Why is it okay for the President to be disrespected at a nationally appreciated past time: the World Series?
This past week, President Donald Trump attended game five of the World Series between the Washington Nationals and the Houston Astros. While this is not uncommon for presidents to do, this attendance was met with much hostility. When he was shown on the jumbotron, loud boos rained down from the crowd and a chant of “lock him up” started from the fans in attendance.
First of all, it is important to note that this is a very common thing for presidents to do. According to many websites, including an article by Heavy, Donald Trump will be the first president since William Howard Taft in 1910 to not throw out the ceremonial first pitch while in office.
The Washington Post reported that the Nationals did not invite Trump or care that he was there. In an attempt to remain discreet, he appeared only eight minutes before the first pitch and left during the eighth inning. MLB Commissioner Rob Manfred said that the President’s “view was that in order to make the fan experience as positive as possible, he would arrive at game five sometime after the game began so it wouldn’t interfere with fans getting into the stadium.”
In essence, it was Trump’s choice not to throw the first pitch and draw attention to himself. This plan went well until the third inning when the President was announced over the public address system during the tribute to veterans.
In the video that went viral almost immediately after the announcement the crowd started booing and chanting “lock him up.” Almost as if he was unaware of what was happening, Trump continued to clap and wave at the crowd.
However, that was not the only thing to happen to him that night. Sitting right behind home plate, two veterans of the Iraq war sat holding signs reading “veterans for impeachment.” Alan Pitts and Naveed Shah were the creators of this sign that ended up going viral.
When asked for a comment, Pitts remarked, “We’re pushing Democratic members of Congress to uphold their oath of office which is similar to the oath that I took when I joined the military: to defend the country against enemies, foreign and domestic.”
Why is there all this controversy surrounding what is supposed to be America’s favorite past time? Instead of fighting over who has the better team, we’re fighting over political views.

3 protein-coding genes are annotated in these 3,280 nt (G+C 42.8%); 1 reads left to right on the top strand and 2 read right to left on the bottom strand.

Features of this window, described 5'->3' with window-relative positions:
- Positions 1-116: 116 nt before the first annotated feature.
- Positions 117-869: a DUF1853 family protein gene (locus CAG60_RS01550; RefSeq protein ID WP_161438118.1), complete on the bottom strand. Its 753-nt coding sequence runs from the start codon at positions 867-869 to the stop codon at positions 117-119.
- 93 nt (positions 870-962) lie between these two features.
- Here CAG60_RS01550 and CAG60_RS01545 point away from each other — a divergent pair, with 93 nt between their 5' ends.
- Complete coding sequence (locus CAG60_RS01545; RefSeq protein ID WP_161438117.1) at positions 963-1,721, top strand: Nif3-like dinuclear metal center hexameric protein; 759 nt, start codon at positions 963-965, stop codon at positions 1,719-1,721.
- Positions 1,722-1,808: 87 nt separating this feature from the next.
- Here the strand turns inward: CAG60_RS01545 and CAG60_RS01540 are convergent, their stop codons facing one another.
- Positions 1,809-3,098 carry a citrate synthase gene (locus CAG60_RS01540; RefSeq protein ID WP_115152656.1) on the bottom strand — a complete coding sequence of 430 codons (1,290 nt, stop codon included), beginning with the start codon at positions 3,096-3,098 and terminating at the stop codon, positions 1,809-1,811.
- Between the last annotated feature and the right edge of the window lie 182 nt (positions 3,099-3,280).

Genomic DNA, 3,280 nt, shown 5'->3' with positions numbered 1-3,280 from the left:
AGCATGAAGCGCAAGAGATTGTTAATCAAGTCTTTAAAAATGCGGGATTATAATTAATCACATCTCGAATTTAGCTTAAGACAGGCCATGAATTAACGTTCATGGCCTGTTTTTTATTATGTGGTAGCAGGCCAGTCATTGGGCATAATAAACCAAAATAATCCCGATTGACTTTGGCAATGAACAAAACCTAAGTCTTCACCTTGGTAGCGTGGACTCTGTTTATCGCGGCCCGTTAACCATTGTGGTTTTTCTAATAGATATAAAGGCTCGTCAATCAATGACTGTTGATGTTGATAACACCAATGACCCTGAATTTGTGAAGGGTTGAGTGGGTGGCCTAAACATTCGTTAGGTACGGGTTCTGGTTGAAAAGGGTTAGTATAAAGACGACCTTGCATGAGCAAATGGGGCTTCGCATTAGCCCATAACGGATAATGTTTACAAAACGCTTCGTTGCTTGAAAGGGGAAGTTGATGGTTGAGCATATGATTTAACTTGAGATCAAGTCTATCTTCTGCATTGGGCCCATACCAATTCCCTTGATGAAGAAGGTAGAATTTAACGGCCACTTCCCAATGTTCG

What does this say about where we are as a nation?
Those protestors and chanters had every right to say what they said. Like all journalists, I am very supportive of the first amendment. However, this reveals that we may be facing the deepest political divide that we have ever seen as a nation.
Throwing out the ceremonial first pitch is supposed to be symbolic that no matter what our nation is going through, there’s never such a divide that we cannot find common ground. One of the most momentous things former President George W. Bush did was throw out a ceremonial pitch not a month after Sept. 11, 2001. This signaled a unity, hope and future for Americans with nothing more than a stadium united by a common desire: a love for baseball and America.
If America’s favorite past time can’t bring us back together, then I am despondent that much else can. We should recognize that the political arena is separate from the sporting arena – and the President is allowed to take on both personas. While everyone can say whatever they please, is the right time to express your political preference at a baseball game?
If we continue to bring unrest to every event that we hold sacred, we are going to very quickly run out of places to go that are a-political, and become a nation with separate baseball leagues, schools or even states for each political party. We are walking a slippery slope.
So, while you have the right to express your opinion, can we all just agree to love baseball for its own sake and leave politics out of it? Does that mean that Trump should not be able to attend public sporting events? Absolutely not. One of the main jobs of the President is to be the head of state and bring a kind of national presence to American life. Furthermore, seeing him as a real citizen and fan of the game above his politics is important.
Before we taint a sport forever and tarnish our ability to find common ground, we should take a step back and realize that politics do not supersede human decency.
Maybe that means holding opinions quiet for a couple of hours during play; maybe that means respecting the office and not the person, but whatever it looks like – do it for the love of the game.
For the full video of the President on the jumbotron click here.